The best friendships flourish when neither party expects the other to give special treatment, yet both parties dole out special treatment in…

Why music moves me

During winter break, I was digging through old stuff, and I found a CD I hadn't heard in a long, long time. It's the recording of a concert I played in with the Timpanogos Chamber Orchestra in 2001. This is what I did on Saturday mornings all through high school. I was in 9th grade at the time of this recording. I started listening to the CD, and I was blown away by what I heard. Here are a few tracks for your listening pleasure.

Meditation by Joseph Suk

Andante from Rakastava by Jean Sibelius

Praelude from "Holberg" Suite by Edvard Grieg

Rondo from Serenata Notturna by Mozart

Can you believe this is a bunch of high schoolers? I have a hard time believing it when I listen. Amazing. The orchestra was (and still is, I believe) conducted by Lois Stout.

Music moves me because it's been such an important part of my life since I was a little kid. I feel lucky to have been part of such a magnificent group at such a young age.


Vagabond: A person without a permanent home who moves from place to place.

Pictured here is the illustrious House of Blues (HOB). This house represents the sole exception to the following statement: During the past 7 years, I have not lived in one place for more than 8 months. I lived in the HOB for about a year.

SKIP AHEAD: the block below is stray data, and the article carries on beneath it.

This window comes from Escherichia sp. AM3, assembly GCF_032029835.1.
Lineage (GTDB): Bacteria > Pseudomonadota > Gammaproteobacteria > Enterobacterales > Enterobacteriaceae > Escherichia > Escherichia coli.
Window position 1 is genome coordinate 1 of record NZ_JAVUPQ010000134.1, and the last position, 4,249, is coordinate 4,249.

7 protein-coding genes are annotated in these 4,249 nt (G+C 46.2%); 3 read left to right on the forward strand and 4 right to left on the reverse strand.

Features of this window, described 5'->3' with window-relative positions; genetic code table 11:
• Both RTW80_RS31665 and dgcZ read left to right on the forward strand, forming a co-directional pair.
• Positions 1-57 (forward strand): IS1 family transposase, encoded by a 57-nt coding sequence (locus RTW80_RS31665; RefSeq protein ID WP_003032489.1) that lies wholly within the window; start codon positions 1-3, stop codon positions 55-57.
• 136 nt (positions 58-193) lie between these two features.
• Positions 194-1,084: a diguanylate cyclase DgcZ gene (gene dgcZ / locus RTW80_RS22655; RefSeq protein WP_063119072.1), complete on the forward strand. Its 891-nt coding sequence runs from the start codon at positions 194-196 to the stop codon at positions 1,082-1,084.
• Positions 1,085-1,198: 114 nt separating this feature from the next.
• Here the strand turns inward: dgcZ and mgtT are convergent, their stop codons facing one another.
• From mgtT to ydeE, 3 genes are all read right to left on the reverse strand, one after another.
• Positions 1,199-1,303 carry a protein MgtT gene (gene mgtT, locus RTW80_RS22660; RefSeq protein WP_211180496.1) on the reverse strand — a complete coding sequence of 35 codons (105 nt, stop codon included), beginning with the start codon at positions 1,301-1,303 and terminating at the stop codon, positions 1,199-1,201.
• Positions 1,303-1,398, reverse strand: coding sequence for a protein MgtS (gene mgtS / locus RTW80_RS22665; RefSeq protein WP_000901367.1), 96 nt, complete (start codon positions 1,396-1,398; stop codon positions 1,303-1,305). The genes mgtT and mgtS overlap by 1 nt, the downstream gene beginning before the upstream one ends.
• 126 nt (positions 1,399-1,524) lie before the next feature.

Now, I'm just as adventurous as the next guy, and I've thoroughly enjoyed the time I've spent moving from place to place. I'm fairly confident I'll continue to do so until I get my first long-term job. I have this to say, however, about gets old. So as I continue to enjoy my present lifestyle, I find myself looking forward to a time when I can have a true home base.

It doesn't have to be much. Just a place where roots can begin to grow (the proverbial kind, of course). A place I can actually keep clean (i.e. not an ancient, decaying structure). A place I can decorate. Nothing girly here--I just want some pictures of the temple and othe…

Where in the world?

A good friend of mine just returned from a 6 month stay in Taiwan. As she showed me her pictures and told me a little bit about her experiences, I was reminded just how awesome the world is. Taiwan seems so far away and so foreign, but it was clear from her pictures and stories that people are people no matter where they are. Cultures differ, but we all have so much in common. I hope the future holds many opportunities to travel and see a little bit more of this amazing planet and the people who inhabit it.

If I could travel to three countries, I would choose Russia, France, and Africa. Yes, I am aware that Africa is a continent, not a country, but I haven't decided which part of Africa to visit yet.

Russia - Why Russia? Well, I lived there for two years, and that was a mind-blowing experience. However, I lived in a part of Russia so remote that most people don't realize it exists. Vladivostok. Having gained an appreciation for the history, culture, and people of Russia, I want…